David M. Brown, contributor
Lawyers regularly meet with people dealing with chronic work related stress.
They often come with similar complaints, including anxiety, insomnia and nausea.
Many of them are depressed and almost all of them are unhappy.
Often, these clients are confronting a toxic work environment ripe with passive aggression and ineffective management.
People in these situations often ask if they have any legal recourse.
After all, their ineffective and unsympathetic employer must have legal duties to provide for a healthy and happy workplace?
The hard reality is that in British Columbia, employers have no legal duty to ensure a happy workplace, with limited exceptions.
In B.C., the Workers’ Compensation Act’s occupational health and safety regulations provide for an over-arching duty of employee welfare, requiring every employer to “ensure the health and safety of all workers working for that employer.”
While these regulations do a good job of regulating the physical health of employees, providing language on everything from the height of handrails to radiation exposure, they do very little to address workers’ mental health or their general well-being.
Until very recently, the only mental disorder compensated by WorkSafeBC was for a “sudden and unexpected traumatic event”—think post-traumatic stress following an armed robbery.
In 2012, compensation for workplace mental disorders was expanded to include injuries “predominantly caused by a significant work-related stressor, including bullying or harassment, or a cumulative series of significant work-related stressors.”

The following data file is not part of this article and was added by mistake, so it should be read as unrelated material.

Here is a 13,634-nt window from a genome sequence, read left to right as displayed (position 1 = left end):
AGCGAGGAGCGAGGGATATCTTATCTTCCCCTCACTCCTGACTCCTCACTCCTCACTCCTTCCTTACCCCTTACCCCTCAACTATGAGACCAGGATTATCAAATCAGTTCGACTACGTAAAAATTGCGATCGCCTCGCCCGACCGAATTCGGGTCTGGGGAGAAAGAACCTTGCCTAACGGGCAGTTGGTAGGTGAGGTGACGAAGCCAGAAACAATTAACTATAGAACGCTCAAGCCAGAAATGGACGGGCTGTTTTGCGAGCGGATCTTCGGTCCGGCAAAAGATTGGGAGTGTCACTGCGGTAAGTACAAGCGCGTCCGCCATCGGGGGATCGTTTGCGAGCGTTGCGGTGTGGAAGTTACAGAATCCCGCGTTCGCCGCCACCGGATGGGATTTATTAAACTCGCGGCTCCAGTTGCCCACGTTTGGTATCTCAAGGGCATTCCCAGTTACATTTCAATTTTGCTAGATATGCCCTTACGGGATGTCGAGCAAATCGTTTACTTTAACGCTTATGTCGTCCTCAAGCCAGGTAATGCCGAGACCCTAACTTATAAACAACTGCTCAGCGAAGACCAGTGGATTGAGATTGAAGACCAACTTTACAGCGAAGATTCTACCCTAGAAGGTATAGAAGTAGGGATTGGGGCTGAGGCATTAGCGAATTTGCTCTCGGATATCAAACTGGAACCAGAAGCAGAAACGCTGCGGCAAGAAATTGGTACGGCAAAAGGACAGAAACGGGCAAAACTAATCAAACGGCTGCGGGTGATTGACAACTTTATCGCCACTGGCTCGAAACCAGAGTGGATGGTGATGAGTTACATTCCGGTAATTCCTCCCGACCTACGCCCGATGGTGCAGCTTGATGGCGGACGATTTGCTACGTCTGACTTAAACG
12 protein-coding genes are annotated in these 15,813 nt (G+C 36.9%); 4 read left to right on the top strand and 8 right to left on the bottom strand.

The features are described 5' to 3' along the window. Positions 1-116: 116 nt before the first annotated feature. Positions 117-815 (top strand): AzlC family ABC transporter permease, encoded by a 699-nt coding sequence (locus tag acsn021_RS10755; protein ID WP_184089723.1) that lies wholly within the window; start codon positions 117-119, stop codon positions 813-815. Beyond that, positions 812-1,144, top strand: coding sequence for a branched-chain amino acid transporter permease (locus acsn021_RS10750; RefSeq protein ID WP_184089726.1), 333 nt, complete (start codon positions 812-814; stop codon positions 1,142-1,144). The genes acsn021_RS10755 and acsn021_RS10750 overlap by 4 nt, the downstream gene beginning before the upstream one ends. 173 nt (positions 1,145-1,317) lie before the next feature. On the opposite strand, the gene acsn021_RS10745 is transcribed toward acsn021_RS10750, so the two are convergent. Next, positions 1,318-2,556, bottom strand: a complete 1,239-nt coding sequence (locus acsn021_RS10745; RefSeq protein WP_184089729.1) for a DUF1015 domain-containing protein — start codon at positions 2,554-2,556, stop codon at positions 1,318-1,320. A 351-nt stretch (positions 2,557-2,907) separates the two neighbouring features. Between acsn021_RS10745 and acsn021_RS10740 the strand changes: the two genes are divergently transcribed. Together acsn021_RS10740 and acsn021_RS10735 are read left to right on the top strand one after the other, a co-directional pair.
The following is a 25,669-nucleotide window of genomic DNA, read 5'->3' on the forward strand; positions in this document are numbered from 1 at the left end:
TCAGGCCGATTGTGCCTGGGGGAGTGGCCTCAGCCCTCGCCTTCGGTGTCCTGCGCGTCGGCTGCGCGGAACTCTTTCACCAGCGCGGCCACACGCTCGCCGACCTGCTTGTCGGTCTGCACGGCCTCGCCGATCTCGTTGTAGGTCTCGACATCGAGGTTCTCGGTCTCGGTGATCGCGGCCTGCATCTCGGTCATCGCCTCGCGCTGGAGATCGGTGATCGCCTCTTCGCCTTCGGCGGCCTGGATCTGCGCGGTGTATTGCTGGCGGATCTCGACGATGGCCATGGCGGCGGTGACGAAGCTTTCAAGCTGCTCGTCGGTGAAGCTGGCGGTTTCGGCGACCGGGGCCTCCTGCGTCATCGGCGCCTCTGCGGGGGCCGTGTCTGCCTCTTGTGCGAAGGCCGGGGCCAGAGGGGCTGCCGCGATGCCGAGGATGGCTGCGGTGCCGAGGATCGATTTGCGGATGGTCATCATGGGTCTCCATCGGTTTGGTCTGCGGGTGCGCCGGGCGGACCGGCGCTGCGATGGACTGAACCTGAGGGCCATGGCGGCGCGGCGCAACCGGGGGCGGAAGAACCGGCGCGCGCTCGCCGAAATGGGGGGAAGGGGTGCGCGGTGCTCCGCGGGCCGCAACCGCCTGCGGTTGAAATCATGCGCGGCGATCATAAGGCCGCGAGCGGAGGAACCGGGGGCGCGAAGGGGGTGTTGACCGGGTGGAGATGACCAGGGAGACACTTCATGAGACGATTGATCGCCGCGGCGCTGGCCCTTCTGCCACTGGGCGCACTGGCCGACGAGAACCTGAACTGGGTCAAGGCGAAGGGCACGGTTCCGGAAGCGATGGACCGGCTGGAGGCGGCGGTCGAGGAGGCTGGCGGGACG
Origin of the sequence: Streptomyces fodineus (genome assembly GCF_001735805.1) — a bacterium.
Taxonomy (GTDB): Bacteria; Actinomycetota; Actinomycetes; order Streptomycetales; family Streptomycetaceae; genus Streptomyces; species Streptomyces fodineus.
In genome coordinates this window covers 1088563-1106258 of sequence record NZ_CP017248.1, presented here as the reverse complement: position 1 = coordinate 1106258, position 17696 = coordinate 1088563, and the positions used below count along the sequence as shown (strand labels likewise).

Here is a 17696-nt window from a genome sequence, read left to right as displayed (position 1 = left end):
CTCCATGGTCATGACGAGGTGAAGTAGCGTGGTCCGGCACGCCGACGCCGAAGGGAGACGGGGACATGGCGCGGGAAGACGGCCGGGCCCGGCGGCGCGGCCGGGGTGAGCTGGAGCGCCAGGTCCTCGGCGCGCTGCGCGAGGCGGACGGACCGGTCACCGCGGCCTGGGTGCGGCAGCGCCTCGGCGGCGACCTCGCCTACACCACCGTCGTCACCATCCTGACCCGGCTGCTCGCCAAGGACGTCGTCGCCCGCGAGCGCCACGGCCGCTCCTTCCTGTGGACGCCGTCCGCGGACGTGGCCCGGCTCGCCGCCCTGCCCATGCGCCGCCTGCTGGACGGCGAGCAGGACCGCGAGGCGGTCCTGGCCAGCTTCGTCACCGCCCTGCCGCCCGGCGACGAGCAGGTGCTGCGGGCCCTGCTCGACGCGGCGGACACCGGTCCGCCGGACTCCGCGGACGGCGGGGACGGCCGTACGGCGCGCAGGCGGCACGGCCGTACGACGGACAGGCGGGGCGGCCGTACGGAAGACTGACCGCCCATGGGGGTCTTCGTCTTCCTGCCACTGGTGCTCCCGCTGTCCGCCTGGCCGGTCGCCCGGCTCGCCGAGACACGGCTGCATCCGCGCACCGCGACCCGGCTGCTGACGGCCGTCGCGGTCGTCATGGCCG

While this sounds like a dramatic expansion of coverage, this change specifically exempted any illnesses “caused by a decision of the worker’s employer relating to the worker’s employment, including a decision to change the work to be performed or the working conditions, to discipline the worker or to terminate the worker’s employment.”
This suggests that mental disorders flowing from decisions such as workload, job assignments and employee discipline are not compensable.
In 2013, WorkSafeBC introduced its Bullying and Harassment Policy, confirming employer requirements with respect to harassment complaints, investigations and dispute resolution.
This policy identified bullying and harassment to be any “inappropriate conduct or comment by a person towards a worker that the person knew or reasonably ought to have known would cause that worker to be humiliated or intimidated.”
However, exclusions were again specified for employer actions relating to the management and direction of workers in the workplace.
While these changes should help the mental health of workers, it is also clear that these protections have very limited reach.
Workers also have little recourse outside of WorkSafeBC, and only in exceptional circumstances can an employee in a toxic work environment advance a constructive dismissal claim for breach of contract or a civil claim for depression and other mental injuries.
This sends a rather chilling message. While there are many business and moral reasons why employers should be concerned about the health and well-being of their workers, there are very limited legal obligations to ensure a happy and positive workplace.
David M. Brown is a litigation lawyer for the Kelowna law firm Pushor Mitchell specializing in the areas of labour and employment law.